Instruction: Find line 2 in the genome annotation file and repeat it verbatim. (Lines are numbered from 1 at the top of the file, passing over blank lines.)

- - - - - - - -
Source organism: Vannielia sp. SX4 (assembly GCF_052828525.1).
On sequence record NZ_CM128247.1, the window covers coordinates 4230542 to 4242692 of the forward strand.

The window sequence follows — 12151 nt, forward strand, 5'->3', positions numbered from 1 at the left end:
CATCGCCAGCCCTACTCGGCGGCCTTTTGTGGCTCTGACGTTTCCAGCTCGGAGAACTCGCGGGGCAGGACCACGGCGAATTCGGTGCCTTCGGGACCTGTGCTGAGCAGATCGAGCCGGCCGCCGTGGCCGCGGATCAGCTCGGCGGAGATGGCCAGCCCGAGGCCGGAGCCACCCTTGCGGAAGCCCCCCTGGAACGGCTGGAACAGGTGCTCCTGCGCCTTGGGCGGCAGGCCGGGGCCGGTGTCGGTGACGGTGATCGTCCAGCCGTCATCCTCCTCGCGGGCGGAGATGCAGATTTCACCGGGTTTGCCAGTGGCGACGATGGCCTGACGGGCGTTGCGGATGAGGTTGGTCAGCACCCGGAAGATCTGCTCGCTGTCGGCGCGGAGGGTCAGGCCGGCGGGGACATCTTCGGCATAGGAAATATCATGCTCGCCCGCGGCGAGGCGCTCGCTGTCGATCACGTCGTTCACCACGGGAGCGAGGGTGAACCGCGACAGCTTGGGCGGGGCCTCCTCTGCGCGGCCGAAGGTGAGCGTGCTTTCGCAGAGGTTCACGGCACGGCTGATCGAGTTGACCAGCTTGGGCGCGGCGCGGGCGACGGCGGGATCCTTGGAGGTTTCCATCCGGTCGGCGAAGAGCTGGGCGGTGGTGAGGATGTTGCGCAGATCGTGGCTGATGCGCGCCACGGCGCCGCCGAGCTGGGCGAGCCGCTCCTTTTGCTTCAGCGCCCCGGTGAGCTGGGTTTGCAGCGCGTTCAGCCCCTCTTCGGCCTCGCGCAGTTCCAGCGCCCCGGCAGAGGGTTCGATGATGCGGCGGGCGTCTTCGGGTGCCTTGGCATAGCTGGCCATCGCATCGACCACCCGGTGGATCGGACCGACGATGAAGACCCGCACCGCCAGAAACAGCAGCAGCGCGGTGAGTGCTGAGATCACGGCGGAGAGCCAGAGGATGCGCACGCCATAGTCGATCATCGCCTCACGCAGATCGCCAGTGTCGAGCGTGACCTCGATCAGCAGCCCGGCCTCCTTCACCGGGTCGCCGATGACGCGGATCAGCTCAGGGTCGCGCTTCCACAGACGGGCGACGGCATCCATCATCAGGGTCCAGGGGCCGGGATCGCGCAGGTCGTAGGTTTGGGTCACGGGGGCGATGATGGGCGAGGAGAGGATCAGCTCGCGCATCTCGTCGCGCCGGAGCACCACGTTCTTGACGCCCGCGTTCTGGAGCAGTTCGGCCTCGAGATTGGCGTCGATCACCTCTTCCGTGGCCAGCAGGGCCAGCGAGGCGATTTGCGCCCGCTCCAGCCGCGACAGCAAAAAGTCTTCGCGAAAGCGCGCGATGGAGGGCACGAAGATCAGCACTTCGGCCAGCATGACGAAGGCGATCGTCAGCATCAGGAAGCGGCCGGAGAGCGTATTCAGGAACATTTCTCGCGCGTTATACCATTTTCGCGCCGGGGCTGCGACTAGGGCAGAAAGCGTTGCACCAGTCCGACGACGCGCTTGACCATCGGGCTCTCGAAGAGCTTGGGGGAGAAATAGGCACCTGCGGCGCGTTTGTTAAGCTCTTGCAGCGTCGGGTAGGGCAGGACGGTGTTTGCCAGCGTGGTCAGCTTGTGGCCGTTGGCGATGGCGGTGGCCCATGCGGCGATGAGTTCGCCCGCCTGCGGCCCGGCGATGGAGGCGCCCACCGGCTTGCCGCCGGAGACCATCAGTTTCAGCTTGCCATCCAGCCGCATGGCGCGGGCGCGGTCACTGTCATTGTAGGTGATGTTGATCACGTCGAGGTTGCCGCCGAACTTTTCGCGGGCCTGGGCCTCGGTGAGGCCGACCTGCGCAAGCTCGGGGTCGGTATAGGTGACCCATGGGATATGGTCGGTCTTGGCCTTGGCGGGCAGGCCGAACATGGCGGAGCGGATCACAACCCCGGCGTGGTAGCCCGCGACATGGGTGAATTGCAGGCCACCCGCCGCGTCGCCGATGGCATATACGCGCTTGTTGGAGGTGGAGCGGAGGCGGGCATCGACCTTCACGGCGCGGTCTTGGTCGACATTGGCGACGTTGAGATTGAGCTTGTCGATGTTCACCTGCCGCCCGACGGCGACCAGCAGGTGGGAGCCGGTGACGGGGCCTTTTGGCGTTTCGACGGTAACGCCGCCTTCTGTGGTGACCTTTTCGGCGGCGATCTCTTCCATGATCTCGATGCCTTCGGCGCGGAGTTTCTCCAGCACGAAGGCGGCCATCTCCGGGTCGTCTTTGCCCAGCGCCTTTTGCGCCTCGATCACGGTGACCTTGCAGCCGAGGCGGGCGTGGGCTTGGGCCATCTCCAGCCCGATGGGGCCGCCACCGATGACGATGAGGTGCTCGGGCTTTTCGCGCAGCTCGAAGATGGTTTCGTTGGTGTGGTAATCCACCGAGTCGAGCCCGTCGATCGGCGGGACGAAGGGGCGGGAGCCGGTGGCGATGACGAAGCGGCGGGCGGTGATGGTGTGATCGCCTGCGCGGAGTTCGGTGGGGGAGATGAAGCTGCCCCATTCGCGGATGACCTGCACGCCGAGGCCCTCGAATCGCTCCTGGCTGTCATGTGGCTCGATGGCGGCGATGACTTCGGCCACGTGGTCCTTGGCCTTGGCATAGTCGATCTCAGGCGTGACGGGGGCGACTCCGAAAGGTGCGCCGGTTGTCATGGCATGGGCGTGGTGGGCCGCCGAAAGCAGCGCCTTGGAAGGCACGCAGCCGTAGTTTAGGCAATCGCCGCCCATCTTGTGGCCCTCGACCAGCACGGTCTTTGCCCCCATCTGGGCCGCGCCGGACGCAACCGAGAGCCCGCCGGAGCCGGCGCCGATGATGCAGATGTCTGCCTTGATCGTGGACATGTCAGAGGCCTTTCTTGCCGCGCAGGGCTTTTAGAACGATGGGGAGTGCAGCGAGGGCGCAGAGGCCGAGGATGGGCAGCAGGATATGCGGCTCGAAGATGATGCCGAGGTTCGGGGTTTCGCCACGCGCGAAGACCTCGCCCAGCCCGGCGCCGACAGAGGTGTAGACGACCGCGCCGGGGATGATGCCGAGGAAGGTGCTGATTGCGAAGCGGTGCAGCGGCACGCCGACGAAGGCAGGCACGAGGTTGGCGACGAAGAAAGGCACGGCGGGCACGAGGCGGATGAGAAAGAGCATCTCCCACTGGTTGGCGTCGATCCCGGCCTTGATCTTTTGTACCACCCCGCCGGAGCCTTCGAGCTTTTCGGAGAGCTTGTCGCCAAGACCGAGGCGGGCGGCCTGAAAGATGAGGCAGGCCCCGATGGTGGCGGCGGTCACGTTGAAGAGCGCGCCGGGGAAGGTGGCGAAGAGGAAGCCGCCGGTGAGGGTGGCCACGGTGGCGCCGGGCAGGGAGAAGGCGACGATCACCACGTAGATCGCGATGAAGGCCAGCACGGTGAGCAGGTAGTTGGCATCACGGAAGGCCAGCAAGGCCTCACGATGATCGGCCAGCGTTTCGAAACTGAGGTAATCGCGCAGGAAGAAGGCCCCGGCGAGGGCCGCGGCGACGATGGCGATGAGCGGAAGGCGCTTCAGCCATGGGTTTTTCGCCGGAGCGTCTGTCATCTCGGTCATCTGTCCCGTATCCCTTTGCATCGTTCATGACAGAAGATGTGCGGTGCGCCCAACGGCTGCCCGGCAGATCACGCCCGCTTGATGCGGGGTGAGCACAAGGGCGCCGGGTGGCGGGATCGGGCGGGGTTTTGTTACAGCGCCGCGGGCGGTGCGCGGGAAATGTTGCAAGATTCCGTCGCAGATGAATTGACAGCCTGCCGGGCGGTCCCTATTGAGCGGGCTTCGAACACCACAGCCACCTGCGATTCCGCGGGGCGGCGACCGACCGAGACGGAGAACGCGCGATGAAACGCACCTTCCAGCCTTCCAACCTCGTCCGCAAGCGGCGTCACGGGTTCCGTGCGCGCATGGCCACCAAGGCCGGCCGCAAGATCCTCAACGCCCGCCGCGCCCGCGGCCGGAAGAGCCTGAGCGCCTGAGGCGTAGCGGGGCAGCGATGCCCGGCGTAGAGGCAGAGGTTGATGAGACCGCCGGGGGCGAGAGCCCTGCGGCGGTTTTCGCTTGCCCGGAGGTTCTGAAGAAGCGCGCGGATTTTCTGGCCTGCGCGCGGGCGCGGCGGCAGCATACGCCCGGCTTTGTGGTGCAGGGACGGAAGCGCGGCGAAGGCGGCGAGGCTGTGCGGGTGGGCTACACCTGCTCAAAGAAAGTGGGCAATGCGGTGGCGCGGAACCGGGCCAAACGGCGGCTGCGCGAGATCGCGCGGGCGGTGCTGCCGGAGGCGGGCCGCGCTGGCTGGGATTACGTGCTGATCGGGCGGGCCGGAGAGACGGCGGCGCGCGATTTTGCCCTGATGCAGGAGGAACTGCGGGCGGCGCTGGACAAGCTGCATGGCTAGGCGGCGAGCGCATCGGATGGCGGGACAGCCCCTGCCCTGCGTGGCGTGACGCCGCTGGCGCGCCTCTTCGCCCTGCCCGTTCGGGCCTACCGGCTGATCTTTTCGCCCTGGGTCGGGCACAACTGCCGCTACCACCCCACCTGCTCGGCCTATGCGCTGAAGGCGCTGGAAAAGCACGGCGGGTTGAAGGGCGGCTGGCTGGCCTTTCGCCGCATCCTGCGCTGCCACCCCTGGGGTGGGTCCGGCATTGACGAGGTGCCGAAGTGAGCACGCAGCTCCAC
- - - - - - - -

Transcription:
On sequence record NZ_CM128247.1, the window covers coordinates 4230542 to 4242692 of the forward strand.